Happy Pub day Jane!!!
Tomorrow is for regrets. Tonight is for being together.
On a cold winter night, Rachel and Jason’s lives collide on Manhattan Bridge. She’s running from life, he’s running toward it. But compassion urges him to help her.
His offer of a place to stay leads to friendship and trouble. There’s his fiancée back home in Oregon and a family who just don’t trust this girl from the wrong side of the tracks.
But when the connection between them is so electric, so right… everyone else must be wrong. And as the snow begins to settle on the Hudson, there’s nothing but the possibility of what could be – of this, right here, right now. Them.
Would you take home a stranger you met on the street?
That’s what Jason does in chapter one of I Found You… But would you? I would. I have.
I met a girl in a bar when I was nineteen. She’d been made homeless that day, she’d been kicked out of her boyfriend’s family’s house and she had nowhere to sleep that night. I’d never met her before. I even ended up getting her a job where I worked… I won’t tell you the story that followed that, it’s hers not mine, but she was one of those people who sofa surfed for years, put it that way. She never set down any roots and no one ever got to really know her, and she was the only habitual liar I have ever met. I learned a lot of new stuff about life from her. It was an interesting friendship.
I never realised that taking someone in was maybe an odd thing to do though until I started pitching this story idea to editors who said, “That wouldn’t happen.” But it has and it does. I’ve had several friends who’ve met people in streets and pubs and then taken them in, and my aunt who had a young attitude to life, was as bad as me for stuff like this. But maybe you needed to grow up in that sort of crowd. I did have some colourful years in my youth, and I did also spend nights on floors in people’s houses after we’d got talking in the pub, and instead of walking home I just used to stay there in a chair or a sofa. I spent nearly two years living like that, floor or sofa camping most weekends and not with any regular group of friends.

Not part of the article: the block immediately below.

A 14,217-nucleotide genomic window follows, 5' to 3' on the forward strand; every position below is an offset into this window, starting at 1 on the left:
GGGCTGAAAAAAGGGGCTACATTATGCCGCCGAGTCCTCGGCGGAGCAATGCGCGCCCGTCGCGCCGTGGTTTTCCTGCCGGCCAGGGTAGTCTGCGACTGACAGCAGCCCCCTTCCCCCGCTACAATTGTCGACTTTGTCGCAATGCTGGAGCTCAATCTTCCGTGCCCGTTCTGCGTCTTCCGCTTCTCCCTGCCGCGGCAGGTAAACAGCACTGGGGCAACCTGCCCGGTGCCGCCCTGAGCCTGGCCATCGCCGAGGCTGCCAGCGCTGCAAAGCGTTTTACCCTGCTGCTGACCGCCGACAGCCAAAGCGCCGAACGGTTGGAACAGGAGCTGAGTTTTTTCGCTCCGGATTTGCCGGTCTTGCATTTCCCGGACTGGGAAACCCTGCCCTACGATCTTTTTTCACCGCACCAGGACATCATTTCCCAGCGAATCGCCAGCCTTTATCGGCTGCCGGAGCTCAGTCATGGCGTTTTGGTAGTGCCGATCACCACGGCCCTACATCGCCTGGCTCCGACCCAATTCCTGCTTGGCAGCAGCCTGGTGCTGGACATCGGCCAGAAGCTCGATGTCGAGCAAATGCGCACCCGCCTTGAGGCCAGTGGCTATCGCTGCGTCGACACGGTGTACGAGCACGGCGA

I guess that wasn’t normal for most people.
But as far as taking someone in who needed a place to stay, the pull I describe for Jason in I Found You, is the pull that worked on me. I was brought up in a very religious family and you probably hear that echoed through a lot of my books, and in this one, Jason cannot get the preaching of the Good Samaritan out of his head. You don’t leave someone in need on the street; like I couldn’t the night I took that girl in.
Of course it’s a risk, and I knew that the night I did it. When you don’t know the person at all, it’s a huge risk, and like Jason I was weighing up the odds of what were the bad possibilities and how much of a risk were they, and what other option was there… But ultimately, like Jason, the religious preaching won out.
Jane is a writer of authentic, passionate and emotional Historical and New Adult Romances.
She began her first novel at sixteen, but a life full of difficulty derailed her as she lives with the restrictions of Ankylosing Spondylitis.
When she finally completed a novel it was because she was determined to be able to say I’m a writer.
Now Jane is thrilled to be giving her characters life in others’ imaginations at last.
Jane is also a Chartered Member of the Institute of Personnel and Development, and uses her knowledge of psychology to bring her characters to life.
‘Basically I’m a sucker for a love story. I love the feeling of falling in love and it’s wonderful to be able to do it time and time again in fiction, plus my understanding of people helps me write the really intense relationships I enjoy creating.’
For this launch Day Blits Jane is kindly giving away a rucksack. This giveaway is International. Please click the Rafflecopter link below to enter.